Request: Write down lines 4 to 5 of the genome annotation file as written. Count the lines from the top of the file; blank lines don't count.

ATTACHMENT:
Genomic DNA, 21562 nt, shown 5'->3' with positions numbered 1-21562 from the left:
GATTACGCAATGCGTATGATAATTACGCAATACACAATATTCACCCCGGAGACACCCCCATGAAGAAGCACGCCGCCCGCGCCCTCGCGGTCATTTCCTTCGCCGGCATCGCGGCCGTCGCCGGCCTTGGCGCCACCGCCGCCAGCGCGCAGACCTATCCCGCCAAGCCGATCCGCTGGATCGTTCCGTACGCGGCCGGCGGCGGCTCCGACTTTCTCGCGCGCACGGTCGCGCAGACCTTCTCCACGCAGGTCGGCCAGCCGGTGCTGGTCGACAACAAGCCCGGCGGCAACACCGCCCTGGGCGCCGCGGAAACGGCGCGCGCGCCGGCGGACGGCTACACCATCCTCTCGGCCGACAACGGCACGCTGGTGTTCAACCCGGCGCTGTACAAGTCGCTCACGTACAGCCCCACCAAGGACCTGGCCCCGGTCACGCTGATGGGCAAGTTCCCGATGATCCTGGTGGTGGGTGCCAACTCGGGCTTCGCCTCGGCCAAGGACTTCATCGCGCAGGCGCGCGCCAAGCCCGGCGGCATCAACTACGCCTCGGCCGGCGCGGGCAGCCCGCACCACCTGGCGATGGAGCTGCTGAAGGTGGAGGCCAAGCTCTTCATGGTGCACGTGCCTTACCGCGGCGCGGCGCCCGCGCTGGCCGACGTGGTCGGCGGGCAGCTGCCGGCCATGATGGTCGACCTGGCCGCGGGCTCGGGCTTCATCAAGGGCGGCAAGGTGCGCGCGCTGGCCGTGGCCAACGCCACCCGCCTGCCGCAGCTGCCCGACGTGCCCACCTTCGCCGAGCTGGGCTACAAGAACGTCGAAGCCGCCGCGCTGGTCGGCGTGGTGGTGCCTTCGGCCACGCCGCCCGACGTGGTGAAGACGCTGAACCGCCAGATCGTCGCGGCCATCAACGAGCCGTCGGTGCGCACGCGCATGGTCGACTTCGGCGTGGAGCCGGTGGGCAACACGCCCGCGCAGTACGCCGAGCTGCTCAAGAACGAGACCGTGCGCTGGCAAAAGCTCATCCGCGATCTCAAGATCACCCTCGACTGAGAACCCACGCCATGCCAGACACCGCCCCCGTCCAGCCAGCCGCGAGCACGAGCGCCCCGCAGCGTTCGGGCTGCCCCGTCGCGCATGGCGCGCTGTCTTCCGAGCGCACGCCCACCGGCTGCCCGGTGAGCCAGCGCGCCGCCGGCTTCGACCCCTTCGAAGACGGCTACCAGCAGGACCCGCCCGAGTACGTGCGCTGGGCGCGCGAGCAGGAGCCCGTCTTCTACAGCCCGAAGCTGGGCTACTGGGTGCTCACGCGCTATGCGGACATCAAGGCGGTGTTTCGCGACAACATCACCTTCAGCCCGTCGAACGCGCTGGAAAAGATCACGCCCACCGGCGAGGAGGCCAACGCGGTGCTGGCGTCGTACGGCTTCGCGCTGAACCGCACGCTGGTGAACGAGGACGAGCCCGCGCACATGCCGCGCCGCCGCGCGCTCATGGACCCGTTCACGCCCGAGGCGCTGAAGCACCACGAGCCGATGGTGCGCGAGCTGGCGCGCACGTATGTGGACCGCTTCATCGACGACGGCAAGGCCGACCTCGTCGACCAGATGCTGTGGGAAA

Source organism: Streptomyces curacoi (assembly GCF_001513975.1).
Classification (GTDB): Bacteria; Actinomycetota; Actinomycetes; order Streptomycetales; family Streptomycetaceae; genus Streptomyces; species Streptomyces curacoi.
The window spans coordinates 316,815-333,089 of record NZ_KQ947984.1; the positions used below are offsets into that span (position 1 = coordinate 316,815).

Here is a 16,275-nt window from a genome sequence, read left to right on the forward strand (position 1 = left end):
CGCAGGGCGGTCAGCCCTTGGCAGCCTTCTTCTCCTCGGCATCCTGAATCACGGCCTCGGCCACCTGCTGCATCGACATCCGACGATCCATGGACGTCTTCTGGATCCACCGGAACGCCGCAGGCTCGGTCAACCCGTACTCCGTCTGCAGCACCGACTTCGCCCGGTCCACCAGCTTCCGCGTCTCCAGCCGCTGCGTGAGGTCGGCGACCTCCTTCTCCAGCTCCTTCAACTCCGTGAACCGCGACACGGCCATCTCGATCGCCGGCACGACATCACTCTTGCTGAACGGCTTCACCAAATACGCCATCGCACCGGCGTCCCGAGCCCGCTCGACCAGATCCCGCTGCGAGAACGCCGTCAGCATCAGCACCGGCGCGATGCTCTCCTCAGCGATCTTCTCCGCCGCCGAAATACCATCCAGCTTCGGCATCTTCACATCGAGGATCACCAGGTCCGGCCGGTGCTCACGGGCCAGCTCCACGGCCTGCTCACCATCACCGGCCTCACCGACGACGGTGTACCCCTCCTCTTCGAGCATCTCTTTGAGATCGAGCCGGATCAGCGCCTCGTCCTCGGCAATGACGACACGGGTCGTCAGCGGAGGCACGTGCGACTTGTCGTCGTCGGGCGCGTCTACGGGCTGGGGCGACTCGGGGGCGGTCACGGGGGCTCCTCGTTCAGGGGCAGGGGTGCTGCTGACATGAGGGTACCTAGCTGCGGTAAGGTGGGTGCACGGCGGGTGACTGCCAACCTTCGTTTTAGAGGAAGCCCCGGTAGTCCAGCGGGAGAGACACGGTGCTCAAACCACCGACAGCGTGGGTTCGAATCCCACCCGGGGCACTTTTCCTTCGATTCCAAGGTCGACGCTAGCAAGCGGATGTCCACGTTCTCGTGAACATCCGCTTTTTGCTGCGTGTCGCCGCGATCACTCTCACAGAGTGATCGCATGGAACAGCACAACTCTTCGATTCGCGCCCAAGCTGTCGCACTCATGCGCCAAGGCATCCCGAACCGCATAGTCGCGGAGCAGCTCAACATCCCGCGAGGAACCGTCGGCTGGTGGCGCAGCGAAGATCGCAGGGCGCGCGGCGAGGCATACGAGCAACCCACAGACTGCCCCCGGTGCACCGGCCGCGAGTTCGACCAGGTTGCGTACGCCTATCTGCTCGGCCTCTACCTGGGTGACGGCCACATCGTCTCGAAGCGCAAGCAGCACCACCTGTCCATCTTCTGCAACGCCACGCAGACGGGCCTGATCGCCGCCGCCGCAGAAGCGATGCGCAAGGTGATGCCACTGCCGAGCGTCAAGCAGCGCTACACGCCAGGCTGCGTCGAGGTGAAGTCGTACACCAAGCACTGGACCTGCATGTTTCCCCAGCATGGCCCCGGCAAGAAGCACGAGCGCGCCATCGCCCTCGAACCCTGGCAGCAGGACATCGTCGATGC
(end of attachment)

Classification (GTDB): Bacteria; Actinomycetota; Actinomycetes; order Streptomycetales; family Streptomycetaceae; genus Streptomyces; species Streptomyces curacoi.
The window spans coordinates 316,815-333,089 of record NZ_KQ947984.1; the positions used below are offsets into that span (position 1 = coordinate 316,815).